What we wanted to do as well – and this is an indirect Buffy influence – was have a character who was unashamedly girly, and into girly things. Sometimes when you’re doing kids’ dramas, you want to fight against over-stereotyping, but we don’t allow for the girlie girls. Here we’ve got a character who’s been established as that; let’s let her continue to be that but let’s take her into the woods and have her confront her fears and come out on top.
We had great fun with that character, and for this kind of story with those sort of scary movie tropes. April is so innocent-looking, that it just became a lot of fun.
The difference between Shari (Claudia Jessie) from Series 1 and Mimi from Series 2 is that Shari was just a force of nature – she led everything. She steamed in, and was relentless. That was her charm, her unstoppability. With Mimi, it’s more hesitant: she has to summon up the courage to do the things that the story demands of her.
In Series 1 she was very much a supporting character, although a very important and pivotal one. She was much more of a follower and was following Chloe, the mean girl, around because she wanted to have a friend, and she’d rather be the friend of the popular girl although that girl was really mean to her. By the end of Series 1 she’d stepped out from that and was forming her own friendship group.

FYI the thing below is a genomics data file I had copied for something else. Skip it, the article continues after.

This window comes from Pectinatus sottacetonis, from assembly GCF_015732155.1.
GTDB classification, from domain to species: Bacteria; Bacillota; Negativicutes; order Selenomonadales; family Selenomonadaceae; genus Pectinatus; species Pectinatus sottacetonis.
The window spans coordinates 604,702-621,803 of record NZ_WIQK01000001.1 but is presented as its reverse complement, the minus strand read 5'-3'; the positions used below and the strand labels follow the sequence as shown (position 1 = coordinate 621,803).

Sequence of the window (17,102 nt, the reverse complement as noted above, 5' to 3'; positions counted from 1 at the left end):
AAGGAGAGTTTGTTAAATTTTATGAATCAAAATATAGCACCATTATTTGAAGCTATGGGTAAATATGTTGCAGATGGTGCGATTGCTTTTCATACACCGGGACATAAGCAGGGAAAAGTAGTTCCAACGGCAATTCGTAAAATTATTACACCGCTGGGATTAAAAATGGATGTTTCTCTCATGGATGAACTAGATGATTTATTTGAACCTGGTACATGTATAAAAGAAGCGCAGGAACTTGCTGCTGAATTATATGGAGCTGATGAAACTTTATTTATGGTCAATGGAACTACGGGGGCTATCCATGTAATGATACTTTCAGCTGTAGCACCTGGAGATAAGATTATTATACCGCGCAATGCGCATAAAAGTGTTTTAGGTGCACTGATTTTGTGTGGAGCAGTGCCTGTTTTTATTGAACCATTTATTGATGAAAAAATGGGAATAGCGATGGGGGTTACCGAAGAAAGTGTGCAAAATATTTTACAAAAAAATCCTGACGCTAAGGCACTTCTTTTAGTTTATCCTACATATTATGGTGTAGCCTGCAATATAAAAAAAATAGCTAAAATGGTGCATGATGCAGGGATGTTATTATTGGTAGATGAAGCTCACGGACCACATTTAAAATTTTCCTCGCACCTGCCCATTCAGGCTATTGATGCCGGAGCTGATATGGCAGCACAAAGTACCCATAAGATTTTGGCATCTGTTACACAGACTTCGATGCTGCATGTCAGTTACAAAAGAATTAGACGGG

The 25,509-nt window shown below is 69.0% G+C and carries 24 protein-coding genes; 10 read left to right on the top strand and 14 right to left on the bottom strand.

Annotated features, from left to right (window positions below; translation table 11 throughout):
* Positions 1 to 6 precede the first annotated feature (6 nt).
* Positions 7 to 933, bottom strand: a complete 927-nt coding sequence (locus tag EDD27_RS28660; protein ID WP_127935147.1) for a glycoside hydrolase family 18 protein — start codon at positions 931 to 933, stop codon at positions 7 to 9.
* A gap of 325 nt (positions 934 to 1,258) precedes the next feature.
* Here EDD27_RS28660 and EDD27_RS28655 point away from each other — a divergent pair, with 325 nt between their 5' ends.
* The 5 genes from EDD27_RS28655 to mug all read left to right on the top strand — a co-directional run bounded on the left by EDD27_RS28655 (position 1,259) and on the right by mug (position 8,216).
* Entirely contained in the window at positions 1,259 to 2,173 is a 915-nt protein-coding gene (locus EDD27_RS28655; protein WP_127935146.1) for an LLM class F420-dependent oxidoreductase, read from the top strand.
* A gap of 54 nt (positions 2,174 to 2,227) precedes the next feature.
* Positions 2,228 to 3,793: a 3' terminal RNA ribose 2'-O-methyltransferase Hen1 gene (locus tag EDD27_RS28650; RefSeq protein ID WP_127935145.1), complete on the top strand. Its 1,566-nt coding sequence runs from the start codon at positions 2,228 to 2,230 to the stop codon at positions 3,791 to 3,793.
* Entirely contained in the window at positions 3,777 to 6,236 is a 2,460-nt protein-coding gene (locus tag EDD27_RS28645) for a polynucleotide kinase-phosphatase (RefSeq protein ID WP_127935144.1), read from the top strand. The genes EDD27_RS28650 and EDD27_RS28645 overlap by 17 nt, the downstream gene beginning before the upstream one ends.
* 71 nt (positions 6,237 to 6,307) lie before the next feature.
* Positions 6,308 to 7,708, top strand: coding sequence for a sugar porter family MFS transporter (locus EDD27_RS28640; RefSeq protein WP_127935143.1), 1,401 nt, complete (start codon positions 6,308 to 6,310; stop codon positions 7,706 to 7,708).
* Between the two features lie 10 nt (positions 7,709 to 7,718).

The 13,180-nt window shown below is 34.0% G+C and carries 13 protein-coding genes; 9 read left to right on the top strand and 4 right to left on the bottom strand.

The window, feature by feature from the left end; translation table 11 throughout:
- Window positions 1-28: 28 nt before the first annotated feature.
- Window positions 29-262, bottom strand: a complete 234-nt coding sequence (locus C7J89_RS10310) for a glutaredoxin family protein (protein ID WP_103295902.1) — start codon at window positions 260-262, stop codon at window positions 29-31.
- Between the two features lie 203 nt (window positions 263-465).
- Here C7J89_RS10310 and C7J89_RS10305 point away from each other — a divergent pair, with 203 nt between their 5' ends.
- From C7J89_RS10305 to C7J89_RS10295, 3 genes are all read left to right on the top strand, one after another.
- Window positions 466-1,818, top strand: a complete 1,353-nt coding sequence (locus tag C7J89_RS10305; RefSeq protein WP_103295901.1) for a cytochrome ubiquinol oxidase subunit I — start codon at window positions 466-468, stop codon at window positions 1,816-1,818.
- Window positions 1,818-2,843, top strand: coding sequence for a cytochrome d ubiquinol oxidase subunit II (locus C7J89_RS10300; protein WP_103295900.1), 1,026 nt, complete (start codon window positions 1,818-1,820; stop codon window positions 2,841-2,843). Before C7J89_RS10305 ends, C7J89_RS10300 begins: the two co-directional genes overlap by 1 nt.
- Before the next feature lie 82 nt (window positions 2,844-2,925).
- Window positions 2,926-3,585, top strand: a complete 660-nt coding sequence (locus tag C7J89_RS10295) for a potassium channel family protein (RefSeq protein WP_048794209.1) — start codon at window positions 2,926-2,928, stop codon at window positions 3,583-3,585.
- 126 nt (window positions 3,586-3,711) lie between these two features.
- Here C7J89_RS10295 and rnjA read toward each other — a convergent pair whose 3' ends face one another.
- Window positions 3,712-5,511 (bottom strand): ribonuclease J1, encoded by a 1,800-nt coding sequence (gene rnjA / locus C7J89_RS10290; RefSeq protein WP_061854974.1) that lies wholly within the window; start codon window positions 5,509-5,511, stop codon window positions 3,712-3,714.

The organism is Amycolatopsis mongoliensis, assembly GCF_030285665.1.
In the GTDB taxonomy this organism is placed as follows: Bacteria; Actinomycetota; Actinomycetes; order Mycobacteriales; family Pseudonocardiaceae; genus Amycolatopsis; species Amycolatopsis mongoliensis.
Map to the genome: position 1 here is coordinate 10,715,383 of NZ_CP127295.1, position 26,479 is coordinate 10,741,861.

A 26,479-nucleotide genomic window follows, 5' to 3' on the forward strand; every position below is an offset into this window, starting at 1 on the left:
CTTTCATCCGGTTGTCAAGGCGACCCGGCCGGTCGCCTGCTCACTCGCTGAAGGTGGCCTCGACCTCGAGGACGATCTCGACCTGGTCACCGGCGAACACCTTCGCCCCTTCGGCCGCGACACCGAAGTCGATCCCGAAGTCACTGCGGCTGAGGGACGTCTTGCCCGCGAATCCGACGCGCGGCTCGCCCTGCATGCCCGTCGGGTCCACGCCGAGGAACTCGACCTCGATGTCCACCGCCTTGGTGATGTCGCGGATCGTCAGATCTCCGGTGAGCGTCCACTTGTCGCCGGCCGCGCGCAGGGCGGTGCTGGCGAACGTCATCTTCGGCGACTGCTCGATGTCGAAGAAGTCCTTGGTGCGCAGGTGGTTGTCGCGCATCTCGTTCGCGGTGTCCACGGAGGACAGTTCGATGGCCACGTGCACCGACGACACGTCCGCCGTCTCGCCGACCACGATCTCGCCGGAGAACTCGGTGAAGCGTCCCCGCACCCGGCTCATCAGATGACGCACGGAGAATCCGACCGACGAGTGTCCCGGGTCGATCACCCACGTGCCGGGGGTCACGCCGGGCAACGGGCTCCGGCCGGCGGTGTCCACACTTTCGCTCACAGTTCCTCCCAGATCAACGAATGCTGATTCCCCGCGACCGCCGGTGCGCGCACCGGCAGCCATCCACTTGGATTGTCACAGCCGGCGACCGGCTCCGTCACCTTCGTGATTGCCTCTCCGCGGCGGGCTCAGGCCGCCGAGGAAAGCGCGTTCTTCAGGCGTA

For series 2 we started from that. Eve is right in episode 2: the smart thing is to delete the Curse when it’s sent through. If they all do that, there would be no story. But because Mimi is young enough, and in the way that people know things aren’t real but just to be on the safe side they’ll forward them, and because her friendship group was so hard fought for over Series 1, there was a lot at stake for her there in terms of losing those new friends that she made.
The former; we show them the story and all the internet safety bits that we’re going to teach. There’s a bit where Isla follows some bogus instructions to remove the curse from her laptop, and deletes her own operating system. That was a good beat for us from a story point of view, and also good to get across about believing hoaxes – that’s a passionate thing of mine. People should learn to Google things! We did another about Syd, where we were saying you don’t have to do everything you’re dared to on the internet. We find those bits where they arise quite naturally – we never have to shoehorn in that internet safety lesson.
The broadest one is the main thing: think about what you do and how it affects other people; be careful what you do.